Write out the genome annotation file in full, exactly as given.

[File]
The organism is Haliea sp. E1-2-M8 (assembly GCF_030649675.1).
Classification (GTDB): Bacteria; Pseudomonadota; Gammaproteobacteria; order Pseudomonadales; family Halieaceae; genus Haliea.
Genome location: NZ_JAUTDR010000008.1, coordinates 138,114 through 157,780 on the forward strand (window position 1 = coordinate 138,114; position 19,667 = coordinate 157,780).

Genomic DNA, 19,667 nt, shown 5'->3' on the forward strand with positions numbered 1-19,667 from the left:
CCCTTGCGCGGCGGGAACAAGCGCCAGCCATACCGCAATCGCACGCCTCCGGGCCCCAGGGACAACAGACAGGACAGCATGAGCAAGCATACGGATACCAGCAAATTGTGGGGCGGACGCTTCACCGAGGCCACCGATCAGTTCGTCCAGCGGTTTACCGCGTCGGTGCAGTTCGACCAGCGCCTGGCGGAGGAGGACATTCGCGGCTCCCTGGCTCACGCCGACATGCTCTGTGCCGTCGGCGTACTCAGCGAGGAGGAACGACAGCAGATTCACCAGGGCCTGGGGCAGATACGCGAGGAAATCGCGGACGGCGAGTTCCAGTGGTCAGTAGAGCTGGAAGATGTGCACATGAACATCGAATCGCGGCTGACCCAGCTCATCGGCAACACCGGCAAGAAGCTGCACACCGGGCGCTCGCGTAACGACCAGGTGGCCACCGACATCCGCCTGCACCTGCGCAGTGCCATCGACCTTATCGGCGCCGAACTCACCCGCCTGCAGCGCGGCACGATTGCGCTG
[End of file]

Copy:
The organism is Haliea sp. E1-2-M8 (assembly GCF_030649675.1).
Classification (GTDB): Bacteria; Pseudomonadota; Gammaproteobacteria; order Pseudomonadales; family Halieaceae; genus Haliea.
Genome location: NZ_JAUTDR010000008.1, coordinates 138,114 through 157,780 on the forward strand (window position 1 = coordinate 138,114; position 19,667 = coordinate 157,780).

Genomic DNA, 19,667 nt, shown 5'->3' on the forward strand with positions numbered 1-19,667 from the left:
CCCTTGCGCGGCGGGAACAAGCGCCAGCCATACCGCAATCGCACGCCTCCGGGCCCCAGGGACAACAGACAGGACAGCATGAGCAAGCATACGGATACCAGCAAATTGTGGGGCGGACGCTTCACCGAGGCCACCGATCAGTTCGTCCAGCGGTTTACCGCGTCGGTGCAGTTCGACCAGCGCCTGGCGGAGGAGGACATTCGCGGCTCCCTGGCTCACGCCGACATGCTCTGTGCCGTCGGCGTACTCAGCGAGGAGGAACGACAGCAGATTCACCAGGGCCTGGGGCAGATACGCGAGGAAATCGCGGACGGCGAGTTCCAGTGGTCAGTAGAGCTGGAAGATGTGCACATGAACATCGAATCGCGGCTGACCCAGCTCATCGGCAACACCGGCAAGAAGCTGCACACCGGGCGCTCGCGTAACGACCAGGTGGCCACCGACATCCGCCTGCACCTGCGCAGTGCCATCGACCTTATCGGCGCCGAACTCACCCGCCTGCAGCGCGGCACGATTGCGCTG